The next garden was in raised beds set on a cement patio in our third house. That garden’s potato yield was incredible. A year or so later we moved again. This time to an apartment in Southern California. We brought a few of the garden boxes along with us and tried to grow herbs and tomatoes. They were always covered by a thin layer of soot from the nearby freeway. But, the real thwarmp that killed them was when the landlord renovated the unit above us and blew tiny paint droplets out the window and all over the garden. I was furious. I demanded to be compensated for the loss. I was. But, it didn’t fix the ruined garden. A couple of years later we moved into a house with a small front yard that served as our outdoor space. We put the garden boxes on the tiny cement patio. I was able to coax some tomatoes and basil to grow, but not much else. The next year I grew one acorn squash and some basil, but the tomatoes got blight.

We finally gave up on Burbank’s insane cost of living and moved to the East coast. Going from an almost year round growing season to one that’s about four months long has been a challenge. Last year I got three tomatoes. Total. And they were green when I picked them the day before the first frost. Green beans have grown well for me in this climate. My hope this summer is for jars and jars of dilly beans. I made some last year and they were delicious. I’d wanted to make pickles again too, but something has eaten all of my cucumber plants. Last year’s pickling cucumbers produced enough to can two quart sized jars. I can’t tell you how disappointed I am that that probably won’t happen this year.

Of all the gardens we’ve had, this one is my favorite. Last summer Tim worked so hard to build it. He cemented eight foot posts to keep the fence strong and the deer out, buried the coated chicken wire a foot deep to deter pests, and made it as perfect as I could have hoped for. This summer we’ve added solar powered lights, an umbrella that Tim found at the dump, and mulch to cover the weed mat that lined our pathways. We’ve planted sunflowers, nasturtiums, and morning glories around the perimeter of the garden. Some hanging in pots, some in the ground. I had great hopes that the English peas would grow up the sunflowers. But, the sunflowers have had a rough spring. The same thing that’s eaten my cucumbers seems to like them too.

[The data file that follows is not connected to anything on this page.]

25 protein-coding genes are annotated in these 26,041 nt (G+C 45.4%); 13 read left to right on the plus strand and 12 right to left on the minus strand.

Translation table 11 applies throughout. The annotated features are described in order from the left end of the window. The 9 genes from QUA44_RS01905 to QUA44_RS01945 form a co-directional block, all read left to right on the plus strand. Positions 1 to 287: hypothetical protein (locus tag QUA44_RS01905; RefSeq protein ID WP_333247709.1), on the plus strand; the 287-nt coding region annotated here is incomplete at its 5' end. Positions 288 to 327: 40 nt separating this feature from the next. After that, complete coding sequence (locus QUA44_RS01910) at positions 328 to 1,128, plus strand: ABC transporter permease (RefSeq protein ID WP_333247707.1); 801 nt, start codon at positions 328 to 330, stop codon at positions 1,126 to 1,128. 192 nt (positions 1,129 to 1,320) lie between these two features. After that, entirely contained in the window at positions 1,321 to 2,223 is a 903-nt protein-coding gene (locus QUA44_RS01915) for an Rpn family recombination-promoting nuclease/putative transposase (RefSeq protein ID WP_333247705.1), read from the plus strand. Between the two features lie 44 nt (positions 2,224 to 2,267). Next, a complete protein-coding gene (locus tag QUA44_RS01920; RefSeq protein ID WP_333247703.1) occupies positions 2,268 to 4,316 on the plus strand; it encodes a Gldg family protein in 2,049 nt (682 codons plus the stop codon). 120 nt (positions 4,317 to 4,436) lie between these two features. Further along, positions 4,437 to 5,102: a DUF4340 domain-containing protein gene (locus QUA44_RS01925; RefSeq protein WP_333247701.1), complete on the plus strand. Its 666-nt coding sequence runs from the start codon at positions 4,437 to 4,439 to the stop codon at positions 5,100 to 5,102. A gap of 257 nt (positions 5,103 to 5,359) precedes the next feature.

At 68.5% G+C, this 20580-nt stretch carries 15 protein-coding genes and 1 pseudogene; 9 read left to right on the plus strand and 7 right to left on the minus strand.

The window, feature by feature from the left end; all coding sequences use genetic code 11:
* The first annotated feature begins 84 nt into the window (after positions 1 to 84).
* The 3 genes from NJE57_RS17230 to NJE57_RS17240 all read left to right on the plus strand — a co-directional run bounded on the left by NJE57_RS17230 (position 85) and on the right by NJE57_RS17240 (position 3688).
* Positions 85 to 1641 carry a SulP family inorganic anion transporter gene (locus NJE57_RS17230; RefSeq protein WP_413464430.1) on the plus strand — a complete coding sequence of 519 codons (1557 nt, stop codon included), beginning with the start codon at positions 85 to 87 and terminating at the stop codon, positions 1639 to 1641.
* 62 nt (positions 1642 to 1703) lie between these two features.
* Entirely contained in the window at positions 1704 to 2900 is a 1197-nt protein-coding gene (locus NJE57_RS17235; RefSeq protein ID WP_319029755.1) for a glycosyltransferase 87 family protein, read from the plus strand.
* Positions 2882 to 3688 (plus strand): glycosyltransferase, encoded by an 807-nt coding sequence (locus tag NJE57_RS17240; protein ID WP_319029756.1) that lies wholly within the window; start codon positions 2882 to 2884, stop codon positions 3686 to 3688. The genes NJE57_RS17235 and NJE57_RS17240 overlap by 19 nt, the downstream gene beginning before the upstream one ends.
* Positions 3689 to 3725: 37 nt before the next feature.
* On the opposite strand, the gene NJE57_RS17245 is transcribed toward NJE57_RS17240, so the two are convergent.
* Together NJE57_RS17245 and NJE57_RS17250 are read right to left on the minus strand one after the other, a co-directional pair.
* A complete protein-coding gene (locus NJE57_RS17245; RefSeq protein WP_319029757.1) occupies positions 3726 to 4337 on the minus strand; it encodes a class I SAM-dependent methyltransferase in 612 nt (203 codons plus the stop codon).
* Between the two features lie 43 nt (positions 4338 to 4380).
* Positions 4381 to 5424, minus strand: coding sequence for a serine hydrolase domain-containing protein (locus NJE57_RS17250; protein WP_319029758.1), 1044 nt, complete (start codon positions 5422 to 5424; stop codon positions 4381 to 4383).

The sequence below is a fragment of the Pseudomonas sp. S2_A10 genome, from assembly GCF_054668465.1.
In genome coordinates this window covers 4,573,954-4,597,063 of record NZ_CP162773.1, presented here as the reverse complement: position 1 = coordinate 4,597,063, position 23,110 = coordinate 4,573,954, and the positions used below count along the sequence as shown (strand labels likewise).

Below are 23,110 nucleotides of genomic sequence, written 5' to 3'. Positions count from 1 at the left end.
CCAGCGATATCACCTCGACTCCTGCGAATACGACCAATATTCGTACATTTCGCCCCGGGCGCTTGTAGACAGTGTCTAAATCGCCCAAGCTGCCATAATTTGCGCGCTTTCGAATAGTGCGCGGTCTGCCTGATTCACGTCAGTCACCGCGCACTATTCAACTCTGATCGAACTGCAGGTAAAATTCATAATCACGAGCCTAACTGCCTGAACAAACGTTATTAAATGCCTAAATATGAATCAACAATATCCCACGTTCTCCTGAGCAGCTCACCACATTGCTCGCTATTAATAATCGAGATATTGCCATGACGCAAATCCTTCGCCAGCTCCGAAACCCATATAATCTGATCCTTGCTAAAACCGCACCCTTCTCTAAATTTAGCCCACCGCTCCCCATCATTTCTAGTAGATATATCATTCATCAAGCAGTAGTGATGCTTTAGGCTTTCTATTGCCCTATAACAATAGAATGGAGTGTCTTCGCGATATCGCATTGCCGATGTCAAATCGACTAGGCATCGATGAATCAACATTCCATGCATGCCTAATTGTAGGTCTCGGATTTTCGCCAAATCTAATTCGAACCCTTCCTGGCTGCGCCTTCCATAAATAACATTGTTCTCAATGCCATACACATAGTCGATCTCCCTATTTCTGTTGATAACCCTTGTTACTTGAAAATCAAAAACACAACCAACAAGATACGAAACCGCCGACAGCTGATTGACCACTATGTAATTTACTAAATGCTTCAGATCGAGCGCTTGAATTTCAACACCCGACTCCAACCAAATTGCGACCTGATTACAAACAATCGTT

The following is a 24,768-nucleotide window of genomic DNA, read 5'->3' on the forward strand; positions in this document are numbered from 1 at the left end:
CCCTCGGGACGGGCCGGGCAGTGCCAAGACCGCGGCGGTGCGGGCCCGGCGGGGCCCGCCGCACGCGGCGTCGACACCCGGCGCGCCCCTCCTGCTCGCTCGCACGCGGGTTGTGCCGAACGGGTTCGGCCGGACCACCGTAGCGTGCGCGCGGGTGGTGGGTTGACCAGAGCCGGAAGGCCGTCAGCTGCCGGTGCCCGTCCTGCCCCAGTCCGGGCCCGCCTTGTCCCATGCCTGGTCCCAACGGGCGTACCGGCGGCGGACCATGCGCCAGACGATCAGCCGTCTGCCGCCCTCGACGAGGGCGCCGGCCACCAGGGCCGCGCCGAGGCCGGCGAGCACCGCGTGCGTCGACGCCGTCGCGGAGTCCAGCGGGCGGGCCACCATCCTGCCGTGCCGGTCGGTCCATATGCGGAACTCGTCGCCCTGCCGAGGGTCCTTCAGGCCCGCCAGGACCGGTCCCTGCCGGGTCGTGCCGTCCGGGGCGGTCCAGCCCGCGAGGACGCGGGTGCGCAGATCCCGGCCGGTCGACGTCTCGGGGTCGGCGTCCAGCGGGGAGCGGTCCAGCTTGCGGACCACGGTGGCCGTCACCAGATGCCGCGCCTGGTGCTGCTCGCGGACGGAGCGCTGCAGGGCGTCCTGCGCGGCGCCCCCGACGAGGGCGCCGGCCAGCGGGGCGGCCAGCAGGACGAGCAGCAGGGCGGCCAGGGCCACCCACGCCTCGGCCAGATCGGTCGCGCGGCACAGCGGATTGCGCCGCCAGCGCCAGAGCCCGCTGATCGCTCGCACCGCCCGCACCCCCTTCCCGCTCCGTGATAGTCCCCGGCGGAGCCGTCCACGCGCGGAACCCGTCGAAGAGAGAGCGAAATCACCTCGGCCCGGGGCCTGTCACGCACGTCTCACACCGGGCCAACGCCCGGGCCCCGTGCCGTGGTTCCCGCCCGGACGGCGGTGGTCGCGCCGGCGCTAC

Whether or not the cucumbers survive, the sunflowers grow, or the tomatoes produce, in the garden is one of my favorite places to be. Nature is great, from a distance. I don’t like to hike or be outdoorsy. So this little space is just perfect for me.

I don’t know if this is where we will stay for years and years. It’s been a tough place to fit in and feel like we belong. That doesn’t mean we should leave. I love lots of things about where we are. The main thing being my home with Tim and Brando. They are not specific to this place. Home is where we are together. For now, this little piece of the East coast is it. And we’ve built a glorious garden to play in during the warm months.

Yesterday I picked some greens to use in a salad for lunch. It’s so simple that it doesn’t require a recipe. Here are the basics:

Simple Garden Salad


  • greens (arugula, spinach, beet, baby kale)
  • fresh herbs (basil) (parsley and chives could be great too)
  • seeds (pepitas, sunflower seeds, sesame seeds, flax seeds) (chopped nuts would be great too)
  • homemade dressing (olive oil, balsamic vinegar, a splash of maple syrup, dijon mustard, and salt)
  • fried eggs or crispy tofu
  • Burlap & Barrel Black Urfa Chili*
  • Maldon salt


  1. Wash the greens well. Tear into bite sized pieces.